Design Your Own Swimsuit

Updated February 21, 2017

Swimsuits can be as unique as the people who wear them. They can be one piece or two pieces and come in as many colours as can be imagined. A good swimsuit will highlight the wearer's best features and camouflage any features a person might dislike. Creating your own swimsuit can be an opportunity to test your creative skills and give you a one-of-a-kind piece of swimwear that you can take pride in.

Take your measurements before starting your sketch. If you're making a suit for a woman, you will need to know bust and hip measurements. Men's suits require a waist and an inseam measurement.

Determine what style of suit you want. You can design any style swimsuit that you like, including bikini, one piece and trunks.

Sketch a basic outline for your suit on your art pad. Choose your colours and shade the suit until you find a colour combination that you like. You can use as many colours as you like, but remember that these shades need to be available in actual fabric for your suit. Your suit should be complimentary to your skin tone. Blues and greens go well with pale skin tones, while reds, oranges and yellows hold up better against more olive tones.

Decide what type of fabric you would like to make your suit out of. Swimwear is normally made out of a nylon/lycra fabric for stretch and support, although you can make your suit from whatever material you choose. Just keep in mind that it needs to hold up to water and movement so not all fabrics are ideal.

Trace your design pieces onto your cardboard and cut them out. This cardboard will be used as a template for your actual fabric pieces. Mark your fabric accurately and cut it as carefully as possible to make sure the pieces are the correct sizes.

Trim your elastic strips into sections long enough to fit your suit. If you are making a two-piece suit or trunks, you will need a piece long enough to go around the waist of your suit. If you are creating a one piece, your elastic will need to be long enough to go around the entire neck and shoulder piece of your suit to hold it up.

Cut your swimsuit pieces from your remnant fabric and sew them together. To insert your waistband, lay your elastic strip along the edge of your suit, leaving enough loose fabric to fold completely over the elastic. Sew along the edge of the fold to completely encase the elastic inside the fabric. You want to make a mock up of your swimsuit to test out your design before you use expensive swimsuit material.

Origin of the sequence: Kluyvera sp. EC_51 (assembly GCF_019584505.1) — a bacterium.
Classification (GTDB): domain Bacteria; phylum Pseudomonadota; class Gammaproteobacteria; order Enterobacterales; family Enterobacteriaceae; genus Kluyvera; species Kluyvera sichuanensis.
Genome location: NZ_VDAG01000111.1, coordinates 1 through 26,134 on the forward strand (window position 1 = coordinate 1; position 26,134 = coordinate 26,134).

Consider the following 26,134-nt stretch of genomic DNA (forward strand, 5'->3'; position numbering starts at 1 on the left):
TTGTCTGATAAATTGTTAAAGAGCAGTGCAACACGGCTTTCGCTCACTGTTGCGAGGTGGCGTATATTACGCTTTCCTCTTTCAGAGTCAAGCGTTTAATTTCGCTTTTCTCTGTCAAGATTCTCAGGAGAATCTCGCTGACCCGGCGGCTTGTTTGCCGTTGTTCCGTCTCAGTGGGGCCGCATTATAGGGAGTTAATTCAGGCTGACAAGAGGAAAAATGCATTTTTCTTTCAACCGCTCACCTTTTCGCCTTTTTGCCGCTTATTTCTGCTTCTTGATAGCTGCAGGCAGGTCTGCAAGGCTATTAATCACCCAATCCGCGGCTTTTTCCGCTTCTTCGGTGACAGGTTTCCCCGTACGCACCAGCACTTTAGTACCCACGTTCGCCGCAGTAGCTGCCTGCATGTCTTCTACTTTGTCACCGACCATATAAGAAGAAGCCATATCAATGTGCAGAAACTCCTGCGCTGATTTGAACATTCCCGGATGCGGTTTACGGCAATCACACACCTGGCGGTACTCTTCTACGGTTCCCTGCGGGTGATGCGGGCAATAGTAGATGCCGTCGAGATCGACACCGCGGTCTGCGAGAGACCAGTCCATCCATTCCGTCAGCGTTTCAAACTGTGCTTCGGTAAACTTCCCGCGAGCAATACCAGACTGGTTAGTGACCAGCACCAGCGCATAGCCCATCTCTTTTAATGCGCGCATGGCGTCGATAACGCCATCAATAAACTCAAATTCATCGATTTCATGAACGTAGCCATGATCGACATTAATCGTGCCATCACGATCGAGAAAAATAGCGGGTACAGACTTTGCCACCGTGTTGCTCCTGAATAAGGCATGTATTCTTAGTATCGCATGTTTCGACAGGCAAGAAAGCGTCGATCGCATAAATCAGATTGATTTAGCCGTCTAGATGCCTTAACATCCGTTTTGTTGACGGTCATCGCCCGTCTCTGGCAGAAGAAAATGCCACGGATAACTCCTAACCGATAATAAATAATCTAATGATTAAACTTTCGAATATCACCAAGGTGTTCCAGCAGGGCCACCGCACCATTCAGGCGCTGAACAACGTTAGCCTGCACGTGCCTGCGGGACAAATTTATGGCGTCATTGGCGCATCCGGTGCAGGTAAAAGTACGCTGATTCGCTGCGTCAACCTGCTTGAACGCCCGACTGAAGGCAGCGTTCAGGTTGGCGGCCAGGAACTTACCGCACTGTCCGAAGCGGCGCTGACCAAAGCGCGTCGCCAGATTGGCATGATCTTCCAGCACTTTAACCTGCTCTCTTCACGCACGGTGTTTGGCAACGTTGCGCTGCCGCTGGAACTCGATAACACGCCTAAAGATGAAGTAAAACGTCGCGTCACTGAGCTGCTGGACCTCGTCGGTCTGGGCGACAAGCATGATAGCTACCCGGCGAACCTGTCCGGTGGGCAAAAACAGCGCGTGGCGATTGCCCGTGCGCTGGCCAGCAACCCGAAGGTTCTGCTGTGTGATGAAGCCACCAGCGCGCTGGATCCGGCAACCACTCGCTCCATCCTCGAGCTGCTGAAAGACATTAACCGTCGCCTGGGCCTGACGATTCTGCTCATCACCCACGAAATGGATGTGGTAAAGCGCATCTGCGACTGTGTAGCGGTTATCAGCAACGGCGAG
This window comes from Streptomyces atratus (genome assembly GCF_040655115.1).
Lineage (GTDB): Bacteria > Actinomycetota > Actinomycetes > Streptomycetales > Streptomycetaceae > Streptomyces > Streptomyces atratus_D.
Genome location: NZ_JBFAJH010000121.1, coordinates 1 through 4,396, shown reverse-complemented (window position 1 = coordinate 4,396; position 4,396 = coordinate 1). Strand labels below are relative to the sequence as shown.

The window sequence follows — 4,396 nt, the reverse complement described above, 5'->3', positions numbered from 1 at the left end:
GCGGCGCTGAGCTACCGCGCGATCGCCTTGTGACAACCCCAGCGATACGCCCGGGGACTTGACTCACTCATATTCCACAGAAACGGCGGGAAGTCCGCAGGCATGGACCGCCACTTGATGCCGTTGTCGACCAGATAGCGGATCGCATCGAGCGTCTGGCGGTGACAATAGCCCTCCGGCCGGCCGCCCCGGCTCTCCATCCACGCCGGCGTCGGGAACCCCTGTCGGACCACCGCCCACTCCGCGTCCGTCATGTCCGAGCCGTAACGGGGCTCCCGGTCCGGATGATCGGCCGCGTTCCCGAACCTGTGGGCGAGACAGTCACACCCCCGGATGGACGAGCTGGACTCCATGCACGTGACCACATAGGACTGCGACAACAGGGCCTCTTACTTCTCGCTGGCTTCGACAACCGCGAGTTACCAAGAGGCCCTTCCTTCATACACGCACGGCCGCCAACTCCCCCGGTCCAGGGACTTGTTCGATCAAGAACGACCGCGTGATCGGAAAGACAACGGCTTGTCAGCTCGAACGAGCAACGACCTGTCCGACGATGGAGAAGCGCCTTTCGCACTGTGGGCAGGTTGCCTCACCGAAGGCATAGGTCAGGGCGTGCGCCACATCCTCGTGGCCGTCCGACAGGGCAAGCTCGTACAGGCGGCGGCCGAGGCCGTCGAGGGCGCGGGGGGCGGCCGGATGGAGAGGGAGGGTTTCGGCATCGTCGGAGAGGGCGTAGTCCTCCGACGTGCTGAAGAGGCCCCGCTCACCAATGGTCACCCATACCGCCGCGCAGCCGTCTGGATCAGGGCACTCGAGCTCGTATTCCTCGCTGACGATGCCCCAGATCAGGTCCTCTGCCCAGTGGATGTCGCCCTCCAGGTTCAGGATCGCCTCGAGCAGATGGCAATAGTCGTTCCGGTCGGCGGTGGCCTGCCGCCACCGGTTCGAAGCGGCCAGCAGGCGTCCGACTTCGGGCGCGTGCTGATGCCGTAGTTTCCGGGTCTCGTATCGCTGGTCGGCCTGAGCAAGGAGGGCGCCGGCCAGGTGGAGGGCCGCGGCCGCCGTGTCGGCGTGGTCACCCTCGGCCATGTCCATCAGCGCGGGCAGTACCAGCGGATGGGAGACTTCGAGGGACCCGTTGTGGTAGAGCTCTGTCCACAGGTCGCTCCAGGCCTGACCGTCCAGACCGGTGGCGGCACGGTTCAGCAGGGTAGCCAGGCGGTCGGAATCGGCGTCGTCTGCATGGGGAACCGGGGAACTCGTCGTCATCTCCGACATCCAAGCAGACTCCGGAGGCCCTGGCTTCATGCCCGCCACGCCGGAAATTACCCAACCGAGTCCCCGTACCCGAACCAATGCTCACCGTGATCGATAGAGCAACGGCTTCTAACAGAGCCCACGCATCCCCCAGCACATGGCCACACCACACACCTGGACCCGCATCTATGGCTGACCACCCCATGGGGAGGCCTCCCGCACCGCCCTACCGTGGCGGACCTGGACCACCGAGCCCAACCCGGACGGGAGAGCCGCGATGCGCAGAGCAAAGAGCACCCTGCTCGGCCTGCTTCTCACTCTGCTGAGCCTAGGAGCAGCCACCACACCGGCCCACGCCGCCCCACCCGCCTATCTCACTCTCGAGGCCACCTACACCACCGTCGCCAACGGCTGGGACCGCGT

Try your mock suit on for proper fit. Check to make sure it fits snugly around the bust and waist without gapping or excess material. If you need to make any adjustments to your pattern, do so now. Your suit should fit snugly against the body without cutting into your skin.

Lay your pattern on your lining fabric, and determine where your liners need to be. One-piece suits normally have liners in the crotch area of the swimsuit, while many two-piece suits have liners in the bottoms as well as the cups of the tops. Women's one-piece suits often include a supportive inner lining in the top of the suit that attaches along the upper suit like a bra. This upper lining lifts and supports the breasts, adding comfort and shape to your one-piece design. The lining fabric should be made of nylon or a nylon blend and should be soft, yet durable enough to protect your swimsuit from wear and tear.

Place your pattern on your swimsuit fabric and cut out your correctly sized pieces. Sew them together, taking care to use the correct setting on your sewing machine. Place your liners in the appropriate locations on your suit pieces. Lay the liner along the suit, and fold the edge of your fabric over the liner portion to hold it down. Sew the liners on, using a small, tight stitch to keep the liner from gapping or coming loose. If your design has any strings of ties, be sure to reinforce your stitches along the tie seams to keep them from tearing.

Add your embellishments at this time. Small beads, sequins and fringe can be added to your suit if you like, and can add an artistic flair to your custom suit. Check your swimsuit for proper fit and take pride in your newly created custom swimsuit.


Select a design that is complimentary to your body type. One piece suits help to disguise problem areas while bikinis highlight a fit body, so choose your style carefully.


Do not use material not made for water use. Many fabrics are not designed to get wet and making a suit out of them could be disastrous.

Things You'll Need

  • Measuring Tape
  • Art Pad
  • Coloured Pencils
  • Heavy Cardboard
  • Scissors
  • Sewing Machine
  • ½ inch elastic strips
  • Swimsuit Fabric
  • Liner
  • Remnant Fabric
  • Embellishments
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About the Author

Louise Lawson has been a published author and editor for more than 10 years. Lawson specializes in pet and food-related articles, utilizing her 15 years as a sous chef and as a dog breeder, handler and trainer to produce pieces for online and print publications.